In 1921, Tulsa, Oklahoma’s Greenwood District, known as Black Wall Street, was one of the most flourishing communities in the United States. This summer marked the 99th anniversary of the Tulsa Race Massacre, a fatal event inflicted on Black Wall Street and the Greenwood neighborhood of Tulsa, Oklahoma.
As background, in the year 1906, O.W. Gurley, a wealthy black landowner, purchased 40 acres of land in Tulsa, naming it Greenwood after the town in Mississippi. Just fourteen years later, Greenwood would prosper into one of the wealthiest towns in America. “Oklahoma began to be promoted as a safe haven for African Americans who start to come particularly post-emancipation to Indian Territory,” says Michelle Place of the Tulsa Historical Society and Museum. Before Gurley's 40-acre purchase, the land where Greenwood resides today had been inhabited by Native Americans for centuries.
In Greenwood, later referred to as Black Wall Street, businesses included a grocery store and a barbershop. Doctors and real estate agents had their own businesses. The neighborhood also had its own newspaper and schools. It was not uncommon to find that a dollar bill spent in Greenwood would circulate through its businesses for over a year before leaving the town's borders.
Because Tulsa was still very much racially segregated in the 1920s, the Black residents of Greenwood mostly frequented Black-owned businesses, which helped the community thrive. According to the Greenwood Cultural Center, the district’s prosperity encouraged black author and presidential advisor Booker T. Washington to coin its nickname, which he originally called “Negro Wall Street,” but later became known as “Black Wall Street."
In 1921, the American Civil War was still in living memory, even though it had ended in 1865, and the First World War had just come to an end in 1918. Oklahoma had only been a state since 1907. Tulsa had just passed an ordinance in 1916 that mandated residential segregation by forbidding blacks or whites from residing on any block where three-fourths or more of the residents were members of the other race. Segregation was a part of life for most of Tulsa, Oklahoma in the 1920s.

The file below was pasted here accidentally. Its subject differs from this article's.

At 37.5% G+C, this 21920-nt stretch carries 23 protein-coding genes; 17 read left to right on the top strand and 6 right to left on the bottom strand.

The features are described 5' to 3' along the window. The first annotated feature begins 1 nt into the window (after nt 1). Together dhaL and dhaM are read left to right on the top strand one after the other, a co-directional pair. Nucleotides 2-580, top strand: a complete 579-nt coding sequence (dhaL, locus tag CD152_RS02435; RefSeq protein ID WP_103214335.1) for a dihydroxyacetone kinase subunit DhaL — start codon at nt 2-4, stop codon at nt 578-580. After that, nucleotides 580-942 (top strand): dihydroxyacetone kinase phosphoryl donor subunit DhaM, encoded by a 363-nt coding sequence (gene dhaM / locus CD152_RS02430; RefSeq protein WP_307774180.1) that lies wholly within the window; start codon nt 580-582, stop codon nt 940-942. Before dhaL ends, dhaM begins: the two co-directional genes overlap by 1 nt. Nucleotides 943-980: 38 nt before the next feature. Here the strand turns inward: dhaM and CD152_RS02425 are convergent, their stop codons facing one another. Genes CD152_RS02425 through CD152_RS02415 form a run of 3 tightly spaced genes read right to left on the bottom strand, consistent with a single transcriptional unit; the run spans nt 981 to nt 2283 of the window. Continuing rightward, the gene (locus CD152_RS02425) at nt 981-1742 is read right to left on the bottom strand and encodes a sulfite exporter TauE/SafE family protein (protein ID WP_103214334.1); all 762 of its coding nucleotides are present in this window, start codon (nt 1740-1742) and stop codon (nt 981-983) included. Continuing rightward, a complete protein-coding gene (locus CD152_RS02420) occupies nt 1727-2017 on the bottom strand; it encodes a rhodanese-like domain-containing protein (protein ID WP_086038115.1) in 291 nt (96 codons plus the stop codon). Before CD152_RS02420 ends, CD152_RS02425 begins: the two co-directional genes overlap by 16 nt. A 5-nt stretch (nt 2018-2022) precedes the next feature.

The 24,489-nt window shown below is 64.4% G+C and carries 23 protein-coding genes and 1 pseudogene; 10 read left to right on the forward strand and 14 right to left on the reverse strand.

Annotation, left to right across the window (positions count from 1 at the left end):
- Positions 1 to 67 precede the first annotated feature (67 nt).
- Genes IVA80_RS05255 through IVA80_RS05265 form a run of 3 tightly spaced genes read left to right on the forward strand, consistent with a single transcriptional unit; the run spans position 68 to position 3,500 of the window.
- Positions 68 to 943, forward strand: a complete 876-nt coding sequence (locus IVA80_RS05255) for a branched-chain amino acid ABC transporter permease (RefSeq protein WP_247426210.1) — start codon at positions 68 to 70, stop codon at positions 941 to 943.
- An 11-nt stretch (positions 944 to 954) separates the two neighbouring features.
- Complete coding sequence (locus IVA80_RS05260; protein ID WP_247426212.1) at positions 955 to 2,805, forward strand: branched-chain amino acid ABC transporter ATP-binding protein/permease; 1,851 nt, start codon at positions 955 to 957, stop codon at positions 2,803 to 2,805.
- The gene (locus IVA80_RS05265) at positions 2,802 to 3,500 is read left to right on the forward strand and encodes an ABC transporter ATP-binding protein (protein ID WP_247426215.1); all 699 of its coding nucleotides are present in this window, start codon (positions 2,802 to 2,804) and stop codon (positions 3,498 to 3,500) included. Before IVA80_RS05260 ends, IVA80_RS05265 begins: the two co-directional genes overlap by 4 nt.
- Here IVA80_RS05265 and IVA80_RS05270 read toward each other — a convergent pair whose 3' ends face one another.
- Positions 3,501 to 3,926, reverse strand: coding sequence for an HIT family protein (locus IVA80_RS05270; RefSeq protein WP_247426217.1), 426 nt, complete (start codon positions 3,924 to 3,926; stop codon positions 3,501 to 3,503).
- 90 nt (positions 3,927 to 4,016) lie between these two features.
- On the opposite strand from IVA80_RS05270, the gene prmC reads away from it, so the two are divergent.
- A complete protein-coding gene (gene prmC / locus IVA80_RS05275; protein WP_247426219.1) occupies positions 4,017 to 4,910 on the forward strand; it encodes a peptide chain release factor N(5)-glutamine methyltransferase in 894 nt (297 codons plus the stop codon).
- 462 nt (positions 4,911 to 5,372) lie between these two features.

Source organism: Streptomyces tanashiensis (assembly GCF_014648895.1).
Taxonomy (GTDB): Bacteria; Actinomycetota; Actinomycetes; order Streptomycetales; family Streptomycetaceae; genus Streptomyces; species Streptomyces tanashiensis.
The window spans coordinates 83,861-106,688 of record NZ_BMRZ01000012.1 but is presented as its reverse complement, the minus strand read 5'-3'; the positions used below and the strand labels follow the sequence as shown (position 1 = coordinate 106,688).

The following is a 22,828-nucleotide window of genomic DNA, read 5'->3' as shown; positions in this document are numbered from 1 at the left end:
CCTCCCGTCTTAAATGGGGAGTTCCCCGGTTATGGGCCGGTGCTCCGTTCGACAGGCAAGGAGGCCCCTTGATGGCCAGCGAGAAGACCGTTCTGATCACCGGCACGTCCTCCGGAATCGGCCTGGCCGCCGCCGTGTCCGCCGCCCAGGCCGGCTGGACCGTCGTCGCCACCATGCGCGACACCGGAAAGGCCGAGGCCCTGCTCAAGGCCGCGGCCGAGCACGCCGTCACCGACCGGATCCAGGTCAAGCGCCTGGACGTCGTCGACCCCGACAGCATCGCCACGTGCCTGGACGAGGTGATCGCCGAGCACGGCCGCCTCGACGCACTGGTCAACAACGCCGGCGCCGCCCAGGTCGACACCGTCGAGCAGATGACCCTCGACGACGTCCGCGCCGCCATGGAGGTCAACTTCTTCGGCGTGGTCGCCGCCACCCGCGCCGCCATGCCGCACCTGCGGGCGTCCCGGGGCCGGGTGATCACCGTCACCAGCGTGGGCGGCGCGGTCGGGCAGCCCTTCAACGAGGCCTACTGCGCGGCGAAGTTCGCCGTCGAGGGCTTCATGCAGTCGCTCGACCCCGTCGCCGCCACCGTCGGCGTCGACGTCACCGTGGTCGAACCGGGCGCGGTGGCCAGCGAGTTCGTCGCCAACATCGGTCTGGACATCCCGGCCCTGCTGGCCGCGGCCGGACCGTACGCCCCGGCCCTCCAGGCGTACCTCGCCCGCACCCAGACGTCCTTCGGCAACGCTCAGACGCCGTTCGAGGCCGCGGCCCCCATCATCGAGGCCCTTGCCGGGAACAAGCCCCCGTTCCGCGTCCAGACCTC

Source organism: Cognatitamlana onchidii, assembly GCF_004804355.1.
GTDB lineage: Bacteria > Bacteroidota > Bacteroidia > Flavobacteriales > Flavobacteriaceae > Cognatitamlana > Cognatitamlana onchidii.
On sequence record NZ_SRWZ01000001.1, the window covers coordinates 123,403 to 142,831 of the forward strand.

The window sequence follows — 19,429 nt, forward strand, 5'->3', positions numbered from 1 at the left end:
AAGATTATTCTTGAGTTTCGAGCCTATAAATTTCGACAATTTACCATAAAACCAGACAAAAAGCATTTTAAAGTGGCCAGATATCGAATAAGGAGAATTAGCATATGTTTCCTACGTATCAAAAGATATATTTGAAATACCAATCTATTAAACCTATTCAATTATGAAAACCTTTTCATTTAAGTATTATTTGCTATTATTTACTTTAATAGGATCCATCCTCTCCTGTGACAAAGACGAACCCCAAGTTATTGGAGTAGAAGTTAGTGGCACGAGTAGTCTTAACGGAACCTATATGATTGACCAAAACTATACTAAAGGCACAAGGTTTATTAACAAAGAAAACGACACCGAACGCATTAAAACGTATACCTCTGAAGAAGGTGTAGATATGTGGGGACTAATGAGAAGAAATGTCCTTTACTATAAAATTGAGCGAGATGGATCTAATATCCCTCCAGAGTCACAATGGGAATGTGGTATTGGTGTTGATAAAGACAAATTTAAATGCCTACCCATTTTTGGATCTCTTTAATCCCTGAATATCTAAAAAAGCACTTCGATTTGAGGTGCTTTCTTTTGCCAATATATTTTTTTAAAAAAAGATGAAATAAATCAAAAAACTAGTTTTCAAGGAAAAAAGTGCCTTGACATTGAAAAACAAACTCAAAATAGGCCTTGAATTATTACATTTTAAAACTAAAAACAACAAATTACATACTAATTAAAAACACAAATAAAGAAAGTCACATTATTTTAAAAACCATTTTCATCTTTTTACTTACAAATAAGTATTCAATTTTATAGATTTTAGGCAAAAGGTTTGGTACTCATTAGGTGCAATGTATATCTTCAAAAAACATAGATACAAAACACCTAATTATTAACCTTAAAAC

On May 31st, 1921, thousands of armed white men, some deputized by local law enforcement, invaded the Greenwood district and shattered Tulsa’s established community. They gunned people down and set fires throughout the district. In less than 24 hours, a white mob reduced a vibrant, 35-block area to rubble. As many as 300 died and many more were injured. According to the New York Times, property damage, conservatively estimated, ranged from $1.5m to $2m, well over $25m in present value. Prosperity in Greenwood would slowly return, peaking in the 1940s, but was hobbled by insurance redlining, discrimination, and the challenges that accompanied integration.
From 1921, it would be another thirty-one years until Brown vs. Board of Education and another forty-four years until Jim Crow Laws formally came to an end in 1965. The pain of Tulsa’s historical trauma still lingers. So does enduring inequalities in our societies today. We've come a long way from the conditions of 1921, but we still have a ways to go.